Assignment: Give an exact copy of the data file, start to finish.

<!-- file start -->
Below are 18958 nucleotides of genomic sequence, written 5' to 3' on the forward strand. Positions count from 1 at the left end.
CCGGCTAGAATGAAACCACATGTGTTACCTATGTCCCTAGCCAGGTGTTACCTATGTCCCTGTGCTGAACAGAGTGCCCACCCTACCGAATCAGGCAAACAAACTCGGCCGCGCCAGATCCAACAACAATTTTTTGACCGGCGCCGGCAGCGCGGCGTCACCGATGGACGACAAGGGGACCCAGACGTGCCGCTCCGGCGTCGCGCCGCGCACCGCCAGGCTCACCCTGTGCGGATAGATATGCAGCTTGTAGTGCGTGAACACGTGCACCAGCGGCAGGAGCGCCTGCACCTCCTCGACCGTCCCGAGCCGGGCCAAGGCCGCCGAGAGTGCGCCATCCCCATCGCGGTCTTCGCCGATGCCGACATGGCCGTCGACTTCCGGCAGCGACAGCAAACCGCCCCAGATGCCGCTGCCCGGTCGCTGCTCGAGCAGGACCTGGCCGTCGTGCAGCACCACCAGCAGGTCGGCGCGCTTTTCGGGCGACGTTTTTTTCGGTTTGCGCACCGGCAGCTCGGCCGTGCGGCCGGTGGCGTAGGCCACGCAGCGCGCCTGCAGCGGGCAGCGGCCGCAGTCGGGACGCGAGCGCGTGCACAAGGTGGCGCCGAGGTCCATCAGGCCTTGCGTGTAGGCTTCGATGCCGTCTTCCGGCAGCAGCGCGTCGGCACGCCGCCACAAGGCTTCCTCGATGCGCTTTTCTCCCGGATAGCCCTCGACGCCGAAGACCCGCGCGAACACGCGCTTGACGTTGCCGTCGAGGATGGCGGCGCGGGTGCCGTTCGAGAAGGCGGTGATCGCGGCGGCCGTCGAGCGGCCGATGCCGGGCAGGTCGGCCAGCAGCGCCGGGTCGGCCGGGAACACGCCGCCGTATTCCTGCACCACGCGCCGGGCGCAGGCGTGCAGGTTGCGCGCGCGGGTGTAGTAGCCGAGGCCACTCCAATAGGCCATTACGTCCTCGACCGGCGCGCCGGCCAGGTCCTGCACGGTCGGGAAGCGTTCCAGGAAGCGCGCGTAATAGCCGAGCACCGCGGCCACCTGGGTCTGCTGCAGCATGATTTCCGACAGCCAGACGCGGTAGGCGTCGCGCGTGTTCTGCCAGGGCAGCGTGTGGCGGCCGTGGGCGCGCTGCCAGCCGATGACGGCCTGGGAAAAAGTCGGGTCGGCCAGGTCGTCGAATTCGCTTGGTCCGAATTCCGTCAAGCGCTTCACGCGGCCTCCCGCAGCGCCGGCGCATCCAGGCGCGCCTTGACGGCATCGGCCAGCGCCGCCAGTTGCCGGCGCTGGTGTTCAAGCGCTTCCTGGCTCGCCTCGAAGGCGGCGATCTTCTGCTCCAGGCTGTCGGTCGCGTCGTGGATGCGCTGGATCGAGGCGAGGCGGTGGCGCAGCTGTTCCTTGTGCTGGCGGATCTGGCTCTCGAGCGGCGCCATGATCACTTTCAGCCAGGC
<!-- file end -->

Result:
Below are 18958 nucleotides of genomic sequence, written 5' to 3' on the forward strand. Positions count from 1 at the left end.
CCGGCTAGAATGAAACCACATGTGTTACCTATGTCCCTAGCCAGGTGTTACCTATGTCCCTGTGCTGAACAGAGTGCCCACCCTACCGAATCAGGCAAACAAACTCGGCCGCGCCAGATCCAACAACAATTTTTTGACCGGCGCCGGCAGCGCGGCGTCACCGATGGACGACAAGGGGACCCAGACGTGCCGCTCCGGCGTCGCGCCGCGCACCGCCAGGCTCACCCTGTGCGGATAGATATGCAGCTTGTAGTGCGTGAACACGTGCACCAGCGGCAGGAGCGCCTGCACCTCCTCGACCGTCCCGAGCCGGGCCAAGGCCGCCGAGAGTGCGCCATCCCCATCGCGGTCTTCGCCGATGCCGACATGGCCGTCGACTTCCGGCAGCGACAGCAAACCGCCCCAGATGCCGCTGCCCGGTCGCTGCTCGAGCAGGACCTGGCCGTCGTGCAGCACCACCAGCAGGTCGGCGCGCTTTTCGGGCGACGTTTTTTTCGGTTTGCGCACCGGCAGCTCGGCCGTGCGGCCGGTGGCGTAGGCCACGCAGCGCGCCTGCAGCGGGCAGCGGCCGCAGTCGGGACGCGAGCGCGTGCACAAGGTGGCGCCGAGGTCCATCAGGCCTTGCGTGTAGGCTTCGATGCCGTCTTCCGGCAGCAGCGCGTCGGCACGCCGCCACAAGGCTTCCTCGATGCGCTTTTCTCCCGGATAGCCCTCGACGCCGAAGACCCGCGCGAACACGCGCTTGACGTTGCCGTCGAGGATGGCGGCGCGGGTGCCGTTCGAGAAGGCGGTGATCGCGGCGGCCGTCGAGCGGCCGATGCCGGGCAGGTCGGCCAGCAGCGCCGGGTCGGCCGGGAACACGCCGCCGTATTCCTGCACCACGCGCCGGGCGCAGGCGTGCAGGTTGCGCGCGCGGGTGTAGTAGCCGAGGCCACTCCAATAGGCCATTACGTCCTCGACCGGCGCGCCGGCCAGGTCCTGCACGGTCGGGAAGCGTTCCAGGAAGCGCGCGTAATAGCCGAGCACCGCGGCCACCTGGGTCTGCTGCAGCATGATTTCCGACAGCCAGACGCGGTAGGCGTCGCGCGTGTTCTGCCAGGGCAGCGTGTGGCGGCCGTGGGCGCGCTGCCAGCCGATGACGGCCTGGGAAAAAGTCGGGTCGGCCAGGTCGTCGAATTCGCTTGGTCCGAATTCCGTCAAGCGCTTCACGCGGCCTCCCGCAGCGCCGGCGCATCCAGGCGCGCCTTGACGGCATCGGCCAGCGCCGCCAGTTGCCGGCGCTGGTGTTCAAGCGCTTCCTGGCTCGCCTCGAAGGCGGCGATCTTCTGCTCCAGGCTGTCGGTCGCGTCGTGGATGCGCTGGATCGAGGCGAGGCGGTGGCGCAGCTGTTCCTTGTGCTGGCGGATCTGGCTCTCGAGCGGCGCCATGATCACTTTCAGCCAGGC